6. The Pastor as Counselor. Increasingly, the pastor is called to counsel, and in these days of financial squeeze he will be less able to refer counselees to expensive psychologists, psychiatrists, and marriage and family counselors. The pastor will simply be called on more in the months and perhaps years ahead. All that he can acquire by way of preventive and counseling skills will be to his advantage.

I have successfully used Howard and Charlotte Clinebell’s book and study guide, Intimate Marriage (Harper, 1970), with couples interested in enhancing good marriages. Evangelicals must use Clinebell judiciously; he is theologically vague while humanistically insightful. Abingdon’s Audio-Graphics has several Clinebell albums on such topics as marriage enrichment. Evangelical women’s libbers will not be happy with the conservative “The Christian Family” series by Larry Christenson (Bethany Fellowship). A happy medium, though lacking significant scriptural support, is the “Toward Marriage” series narrated by U. G. Steinmetz (Family Enrichment Bureau, Escanaba, Michigan 49829).

7. The Pastor’s Professional Enrichment. David C. Cook has a series called “Eight Successful Pastors Tell You How,” but two of them have been in the news lately more for “how not” (Charles Blair of Calvary Temple in Denver and Rex Humbard of Cathedral of Tomorrow in Akron). Ministers Life Resources (3100 W. Lake St., Minneapolis, Minn. 55416) has a very fine continuing series of pastoral aids including tapes on “A Better Pay Package” and “The Minister’s Housing Allowance.” A second continuing series by the same company is the excellent “talking magazines” under the name Ministers Cassette Service. Just about everything you would find in a newsy professional magazine is here. The theological range is wide and fair, from CHRISTIANITY TODAY editor Harold Lindsell to left-of-center types with nary a hint of the outrageous right or left. Other companies are doing much the same. Word puts out “Catalyst” with a theological mix much like that of the previously mentioned Ministers Cassette Service. Thesis (P.O. Box 11724, Pittsburgh, Pa. 15228) produces another theological spectrum called “Thesis” accompanied by “Update,” a little prompter for groups of theologically literate laymen or pastors. Two more talking magazines are Lutheran ventures. “Compendium/Concordia” (Concordia Publishing House, 3558 S. Jefferson, St. Louis, Mo. 63118) is a series of first-rate, lengthy, graduate-level albums. Recent topics include the concept of revelation in biblical and contemporary theology, and the art of exegesis. The American Lutheran Church is the creator of “Resource” (Augsburg Publishing House, 426 S. 5th St., Minneapolis, Minn. 55415), which covers a wide territory but focuses on preaching.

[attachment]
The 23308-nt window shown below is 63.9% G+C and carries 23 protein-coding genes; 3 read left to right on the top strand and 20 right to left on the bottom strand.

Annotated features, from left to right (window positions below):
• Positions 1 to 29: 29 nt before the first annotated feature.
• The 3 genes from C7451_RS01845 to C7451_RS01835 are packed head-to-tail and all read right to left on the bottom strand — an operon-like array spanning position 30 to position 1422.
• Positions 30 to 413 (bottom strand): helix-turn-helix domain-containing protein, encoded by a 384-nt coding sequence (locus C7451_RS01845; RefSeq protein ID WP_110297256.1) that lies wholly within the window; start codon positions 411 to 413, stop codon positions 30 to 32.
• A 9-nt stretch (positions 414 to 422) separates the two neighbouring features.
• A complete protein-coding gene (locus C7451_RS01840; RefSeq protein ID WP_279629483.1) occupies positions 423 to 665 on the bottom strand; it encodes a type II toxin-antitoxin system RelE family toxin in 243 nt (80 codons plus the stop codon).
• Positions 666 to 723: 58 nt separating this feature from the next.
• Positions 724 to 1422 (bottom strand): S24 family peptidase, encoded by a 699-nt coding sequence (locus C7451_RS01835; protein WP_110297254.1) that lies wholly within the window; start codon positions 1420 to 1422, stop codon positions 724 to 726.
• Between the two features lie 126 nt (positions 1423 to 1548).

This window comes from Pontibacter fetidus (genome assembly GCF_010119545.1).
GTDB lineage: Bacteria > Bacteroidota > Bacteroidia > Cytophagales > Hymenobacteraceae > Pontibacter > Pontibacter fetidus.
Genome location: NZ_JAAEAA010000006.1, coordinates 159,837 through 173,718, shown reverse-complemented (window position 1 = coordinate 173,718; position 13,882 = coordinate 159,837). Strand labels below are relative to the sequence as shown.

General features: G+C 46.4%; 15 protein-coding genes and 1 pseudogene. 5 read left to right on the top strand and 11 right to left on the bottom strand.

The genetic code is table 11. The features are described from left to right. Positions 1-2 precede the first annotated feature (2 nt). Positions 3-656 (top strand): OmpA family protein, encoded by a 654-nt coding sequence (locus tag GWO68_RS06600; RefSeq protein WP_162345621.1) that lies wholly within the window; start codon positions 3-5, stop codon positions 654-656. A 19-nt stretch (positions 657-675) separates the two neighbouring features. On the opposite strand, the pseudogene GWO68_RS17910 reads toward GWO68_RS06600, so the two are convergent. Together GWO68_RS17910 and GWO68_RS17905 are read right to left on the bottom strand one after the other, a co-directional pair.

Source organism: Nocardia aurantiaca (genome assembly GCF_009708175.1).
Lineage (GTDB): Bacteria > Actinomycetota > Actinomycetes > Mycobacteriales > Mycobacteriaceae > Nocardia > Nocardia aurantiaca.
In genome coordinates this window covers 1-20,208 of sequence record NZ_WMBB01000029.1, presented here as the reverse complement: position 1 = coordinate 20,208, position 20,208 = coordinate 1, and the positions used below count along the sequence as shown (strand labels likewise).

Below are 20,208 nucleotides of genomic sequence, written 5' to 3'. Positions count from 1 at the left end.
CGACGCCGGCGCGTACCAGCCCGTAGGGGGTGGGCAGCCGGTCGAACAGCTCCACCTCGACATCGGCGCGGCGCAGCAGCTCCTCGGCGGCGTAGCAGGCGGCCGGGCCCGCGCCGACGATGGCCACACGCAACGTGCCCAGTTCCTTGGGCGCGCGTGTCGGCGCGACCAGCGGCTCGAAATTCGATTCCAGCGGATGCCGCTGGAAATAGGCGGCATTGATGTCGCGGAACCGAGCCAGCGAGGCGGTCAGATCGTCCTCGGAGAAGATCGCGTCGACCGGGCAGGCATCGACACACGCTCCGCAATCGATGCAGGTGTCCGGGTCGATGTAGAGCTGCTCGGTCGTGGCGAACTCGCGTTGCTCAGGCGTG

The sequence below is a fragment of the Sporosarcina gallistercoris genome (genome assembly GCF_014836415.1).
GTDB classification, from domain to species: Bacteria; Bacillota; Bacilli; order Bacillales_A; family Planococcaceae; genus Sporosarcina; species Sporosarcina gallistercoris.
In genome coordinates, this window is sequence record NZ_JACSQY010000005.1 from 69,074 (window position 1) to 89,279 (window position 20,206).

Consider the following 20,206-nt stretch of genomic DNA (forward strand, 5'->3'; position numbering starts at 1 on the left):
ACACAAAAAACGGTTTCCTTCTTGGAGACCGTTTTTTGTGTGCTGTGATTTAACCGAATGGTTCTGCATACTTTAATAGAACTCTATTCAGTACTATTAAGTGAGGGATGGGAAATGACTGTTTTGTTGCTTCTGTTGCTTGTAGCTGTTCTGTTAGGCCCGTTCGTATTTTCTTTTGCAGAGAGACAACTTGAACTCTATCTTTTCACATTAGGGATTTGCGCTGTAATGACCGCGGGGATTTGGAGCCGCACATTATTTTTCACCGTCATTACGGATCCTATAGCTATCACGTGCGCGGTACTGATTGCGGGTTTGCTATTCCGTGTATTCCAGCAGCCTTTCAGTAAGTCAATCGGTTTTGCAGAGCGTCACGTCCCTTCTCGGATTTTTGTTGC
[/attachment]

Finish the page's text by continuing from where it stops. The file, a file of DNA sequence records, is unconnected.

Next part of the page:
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Cassettes are coming in big, and as the days grow bleaker and people look to the churches for consolation, the possibilities for a creative pastor grow brighter.—DALE SANDERS, pastor, Riverside United Methodist Church, Fort Dodge, Iowa.